Albert Bandura (born December 4, 1925) is a psychologist who is the David Starr Jordan Professor Emeritus of Social Science in Psychology at Stanford University. For almost six decades, he has been responsible for contributions to many fields of psychology, including social cognitive theory, therapy and personality psychology, and was also influential in the transition between behaviorism and cognitive psychology. He is known as the originator of social learning theory and the theoretical construct of self-efficacy, and is also responsible for the influential 1961 Bobo doll experiment.
Bandura was born in Mundare, in Alberta, a small town of roughly four hundred inhabitants, as the youngest child, and only son, in a family of six. The limitations of education in a remote town such as this caused Bandura to become independent and self-motivated in terms of learning, and these primarily developed traits proved very helpful in his lengthy career. Bandura is of Ukrainian and Polish descent.
A 2002 survey ranked Bandura as the fourth most-frequently cited psychologist of all time, behind B. F. Skinner, Sigmund Freud, and Jean Piaget, and as the most cited living one.Bandura is widely described as the greatest living psychologist, and as one of the most influential psychologists of all time.
Bandura was initially influenced by Robert Sears’ work on familial antecedents of social behavior and identificatory learning. He directed his initial research to the role of social modeling in human motivation, thought, and action. In collaboration with Richard Walters, his first doctoral student, he engaged in studies of social learning and aggression. Their joint efforts illustrated the critical role of modeling in human behavior and led to a program of research into the determinants and mechanisms of observational learning.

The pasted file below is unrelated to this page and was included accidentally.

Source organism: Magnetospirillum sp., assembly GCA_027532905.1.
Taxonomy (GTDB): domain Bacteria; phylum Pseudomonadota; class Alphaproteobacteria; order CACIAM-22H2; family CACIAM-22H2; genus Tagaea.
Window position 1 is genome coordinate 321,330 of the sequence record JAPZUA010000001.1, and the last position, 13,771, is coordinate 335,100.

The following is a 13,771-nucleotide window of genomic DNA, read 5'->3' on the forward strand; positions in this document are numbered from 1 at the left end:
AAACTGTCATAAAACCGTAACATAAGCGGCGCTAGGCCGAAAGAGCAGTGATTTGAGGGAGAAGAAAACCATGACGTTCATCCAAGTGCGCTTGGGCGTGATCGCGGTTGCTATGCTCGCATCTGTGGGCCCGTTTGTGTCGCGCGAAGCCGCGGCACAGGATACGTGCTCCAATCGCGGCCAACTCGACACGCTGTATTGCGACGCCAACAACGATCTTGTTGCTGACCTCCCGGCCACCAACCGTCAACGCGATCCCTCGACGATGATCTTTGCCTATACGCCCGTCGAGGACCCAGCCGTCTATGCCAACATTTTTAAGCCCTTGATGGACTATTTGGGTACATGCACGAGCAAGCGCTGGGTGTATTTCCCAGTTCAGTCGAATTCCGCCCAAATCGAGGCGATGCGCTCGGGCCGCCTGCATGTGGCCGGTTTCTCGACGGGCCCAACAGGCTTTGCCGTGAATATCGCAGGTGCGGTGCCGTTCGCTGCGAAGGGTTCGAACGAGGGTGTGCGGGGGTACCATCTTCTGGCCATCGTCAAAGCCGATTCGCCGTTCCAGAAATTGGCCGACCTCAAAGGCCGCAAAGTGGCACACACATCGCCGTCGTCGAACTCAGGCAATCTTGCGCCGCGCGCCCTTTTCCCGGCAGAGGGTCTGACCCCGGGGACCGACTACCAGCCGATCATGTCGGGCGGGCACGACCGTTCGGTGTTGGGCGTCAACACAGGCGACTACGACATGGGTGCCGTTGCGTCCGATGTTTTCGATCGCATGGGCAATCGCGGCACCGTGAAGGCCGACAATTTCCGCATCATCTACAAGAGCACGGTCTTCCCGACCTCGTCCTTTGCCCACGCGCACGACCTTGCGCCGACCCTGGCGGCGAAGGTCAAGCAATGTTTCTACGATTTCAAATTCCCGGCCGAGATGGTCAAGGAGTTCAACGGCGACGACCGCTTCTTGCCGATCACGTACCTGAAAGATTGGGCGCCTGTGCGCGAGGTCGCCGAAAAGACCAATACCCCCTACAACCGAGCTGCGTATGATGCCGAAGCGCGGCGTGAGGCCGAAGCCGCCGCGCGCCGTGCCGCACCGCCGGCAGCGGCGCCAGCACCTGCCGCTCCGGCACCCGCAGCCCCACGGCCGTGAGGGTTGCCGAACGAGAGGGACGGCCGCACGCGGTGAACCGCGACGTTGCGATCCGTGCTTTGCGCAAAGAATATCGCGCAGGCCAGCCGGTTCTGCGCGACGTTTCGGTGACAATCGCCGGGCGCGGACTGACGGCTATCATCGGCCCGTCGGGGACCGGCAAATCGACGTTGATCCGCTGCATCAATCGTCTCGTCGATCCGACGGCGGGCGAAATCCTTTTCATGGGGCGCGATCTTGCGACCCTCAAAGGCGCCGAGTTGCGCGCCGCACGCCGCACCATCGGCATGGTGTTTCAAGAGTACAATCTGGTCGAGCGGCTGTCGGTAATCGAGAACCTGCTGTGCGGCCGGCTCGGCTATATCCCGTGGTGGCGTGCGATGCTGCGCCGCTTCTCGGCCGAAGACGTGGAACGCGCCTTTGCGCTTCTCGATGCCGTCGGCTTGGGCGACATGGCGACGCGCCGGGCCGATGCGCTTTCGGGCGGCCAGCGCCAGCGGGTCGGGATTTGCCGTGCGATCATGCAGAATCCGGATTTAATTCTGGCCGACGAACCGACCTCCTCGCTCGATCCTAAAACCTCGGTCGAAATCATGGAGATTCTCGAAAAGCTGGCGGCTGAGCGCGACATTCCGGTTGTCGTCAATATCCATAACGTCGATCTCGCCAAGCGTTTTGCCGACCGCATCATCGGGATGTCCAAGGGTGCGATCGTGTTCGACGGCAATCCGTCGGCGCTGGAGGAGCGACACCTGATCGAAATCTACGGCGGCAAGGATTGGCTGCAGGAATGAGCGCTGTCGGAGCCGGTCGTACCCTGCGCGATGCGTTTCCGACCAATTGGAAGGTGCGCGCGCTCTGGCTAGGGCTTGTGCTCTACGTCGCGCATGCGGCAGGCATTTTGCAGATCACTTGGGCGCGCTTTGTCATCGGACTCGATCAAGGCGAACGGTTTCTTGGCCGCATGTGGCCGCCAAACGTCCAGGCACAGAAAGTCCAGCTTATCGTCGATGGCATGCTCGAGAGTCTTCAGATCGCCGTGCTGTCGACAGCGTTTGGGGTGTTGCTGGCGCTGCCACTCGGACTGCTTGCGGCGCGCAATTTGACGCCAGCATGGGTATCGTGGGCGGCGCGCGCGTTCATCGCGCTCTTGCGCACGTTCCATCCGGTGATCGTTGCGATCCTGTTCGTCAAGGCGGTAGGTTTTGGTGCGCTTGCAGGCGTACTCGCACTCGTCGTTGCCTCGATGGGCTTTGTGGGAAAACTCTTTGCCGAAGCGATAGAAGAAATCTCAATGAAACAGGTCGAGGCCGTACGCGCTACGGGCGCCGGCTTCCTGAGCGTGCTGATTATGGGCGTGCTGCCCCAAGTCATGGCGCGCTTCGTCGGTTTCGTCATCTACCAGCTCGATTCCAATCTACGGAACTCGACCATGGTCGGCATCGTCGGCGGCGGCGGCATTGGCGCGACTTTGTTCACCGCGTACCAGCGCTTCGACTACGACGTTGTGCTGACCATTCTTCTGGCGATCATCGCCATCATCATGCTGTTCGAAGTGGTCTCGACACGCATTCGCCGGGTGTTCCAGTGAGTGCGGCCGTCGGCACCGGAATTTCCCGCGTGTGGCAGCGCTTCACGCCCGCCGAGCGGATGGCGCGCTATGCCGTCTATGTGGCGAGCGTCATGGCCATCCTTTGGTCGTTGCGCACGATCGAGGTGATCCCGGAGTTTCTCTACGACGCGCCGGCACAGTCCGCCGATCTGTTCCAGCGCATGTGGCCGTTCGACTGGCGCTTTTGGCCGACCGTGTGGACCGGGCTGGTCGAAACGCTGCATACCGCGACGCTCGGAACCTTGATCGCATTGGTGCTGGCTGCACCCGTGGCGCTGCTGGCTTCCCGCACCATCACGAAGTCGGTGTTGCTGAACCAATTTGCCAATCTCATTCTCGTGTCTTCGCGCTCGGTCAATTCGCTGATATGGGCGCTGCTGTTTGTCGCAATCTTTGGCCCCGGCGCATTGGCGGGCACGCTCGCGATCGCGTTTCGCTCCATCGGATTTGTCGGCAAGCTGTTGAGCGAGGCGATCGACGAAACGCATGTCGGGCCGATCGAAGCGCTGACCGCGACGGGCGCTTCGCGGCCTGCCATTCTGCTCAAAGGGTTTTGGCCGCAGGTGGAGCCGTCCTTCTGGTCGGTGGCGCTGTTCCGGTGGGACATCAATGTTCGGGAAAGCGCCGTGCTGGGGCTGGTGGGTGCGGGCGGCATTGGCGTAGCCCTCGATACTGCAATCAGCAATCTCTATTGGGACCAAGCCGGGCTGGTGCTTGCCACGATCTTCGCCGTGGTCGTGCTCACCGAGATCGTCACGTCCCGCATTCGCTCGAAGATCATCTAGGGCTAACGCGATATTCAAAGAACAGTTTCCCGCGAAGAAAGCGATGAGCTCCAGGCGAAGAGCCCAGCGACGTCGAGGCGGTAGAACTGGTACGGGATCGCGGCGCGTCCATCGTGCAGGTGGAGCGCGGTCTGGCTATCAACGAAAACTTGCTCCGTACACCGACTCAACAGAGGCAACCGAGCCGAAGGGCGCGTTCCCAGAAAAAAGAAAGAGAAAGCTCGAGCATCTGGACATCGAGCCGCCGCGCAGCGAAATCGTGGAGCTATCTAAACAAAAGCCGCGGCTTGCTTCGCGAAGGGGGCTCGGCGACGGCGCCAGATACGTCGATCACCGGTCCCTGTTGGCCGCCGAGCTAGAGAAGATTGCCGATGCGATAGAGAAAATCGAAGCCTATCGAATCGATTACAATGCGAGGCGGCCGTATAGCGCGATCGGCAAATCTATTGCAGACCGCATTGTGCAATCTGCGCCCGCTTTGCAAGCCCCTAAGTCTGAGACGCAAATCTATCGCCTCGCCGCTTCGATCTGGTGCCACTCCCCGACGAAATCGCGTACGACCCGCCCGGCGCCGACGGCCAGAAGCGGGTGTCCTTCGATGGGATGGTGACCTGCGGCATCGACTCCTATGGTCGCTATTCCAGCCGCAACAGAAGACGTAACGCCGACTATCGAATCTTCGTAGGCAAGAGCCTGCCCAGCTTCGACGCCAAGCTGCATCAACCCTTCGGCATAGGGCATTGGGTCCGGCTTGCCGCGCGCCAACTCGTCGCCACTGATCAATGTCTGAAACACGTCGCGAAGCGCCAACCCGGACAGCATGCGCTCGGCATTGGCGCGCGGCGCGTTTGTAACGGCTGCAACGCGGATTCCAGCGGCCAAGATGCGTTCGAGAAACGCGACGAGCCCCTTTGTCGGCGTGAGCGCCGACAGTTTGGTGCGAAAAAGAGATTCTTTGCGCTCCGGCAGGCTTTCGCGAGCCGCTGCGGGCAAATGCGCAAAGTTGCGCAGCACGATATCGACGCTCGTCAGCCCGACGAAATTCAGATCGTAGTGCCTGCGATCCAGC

Social cognitive theory stemmed out of work in the area of social learning theory proposed by Neal E. Miller and John Dollard in 1941. Identifying four key factors in learning new behavior, 1) drives, 2) cues, 3) responses, and 4) rewards, they posit that if one were motivated to learn a particular behavior, then that particular behavior would be learned through clear observations.
Albert Bandura’s social learning theory stressed the importance of observational learning, imitation and modeling. “Learning would be exceedingly laborious, not to mention hazardous, if people had to rely solely on the effects of their own actions to inform them what to do,” Bandura explained (Bandura, 1977). His theory integrates a continuous interaction between behaviors, cognitions and the environment.
His most famous experiment was the 1961 Bobo doll study. In the experiment, he made a film in which a woman was shown beating up a Bobo doll and shouting aggressive words. The film was then shown to a group of children. Afterwards, the children were allowed to play in a room that held a Bobo doll. The children immediately began to beat the doll, imitating the actions and words of the woman in the film.
The study was significant because it departed from behaviorism’s insistence that all behavior is directed by reinforcement or rewards. The children received no encouragement or incentives to beat up the doll; they were simply imitating the behavior they had observed. Bandura termed this phenomena observational learning and characterized the elements of effective observational learning as attention, retention, reciprocation and motivation.
- Social Cognitive Theory is a learning theory based on the ideas that people learn by observing others.
- Social Cognitive Theory does not need reinforcement to occur, but instead, requires a model. A social model can be a parent, sibling, friend, or teacher, but—particularly in childhood—a model is someone of authority or higher status.
- A social model is significantly important in observational learning because it facilitates cognitive process behavior.
- It helps the learner encode what they observe and store it in memory for later imitation.
Video of Social Cognitive Theory
This overview was created by Doug Baldwin. Download a printable version: Bandura Overview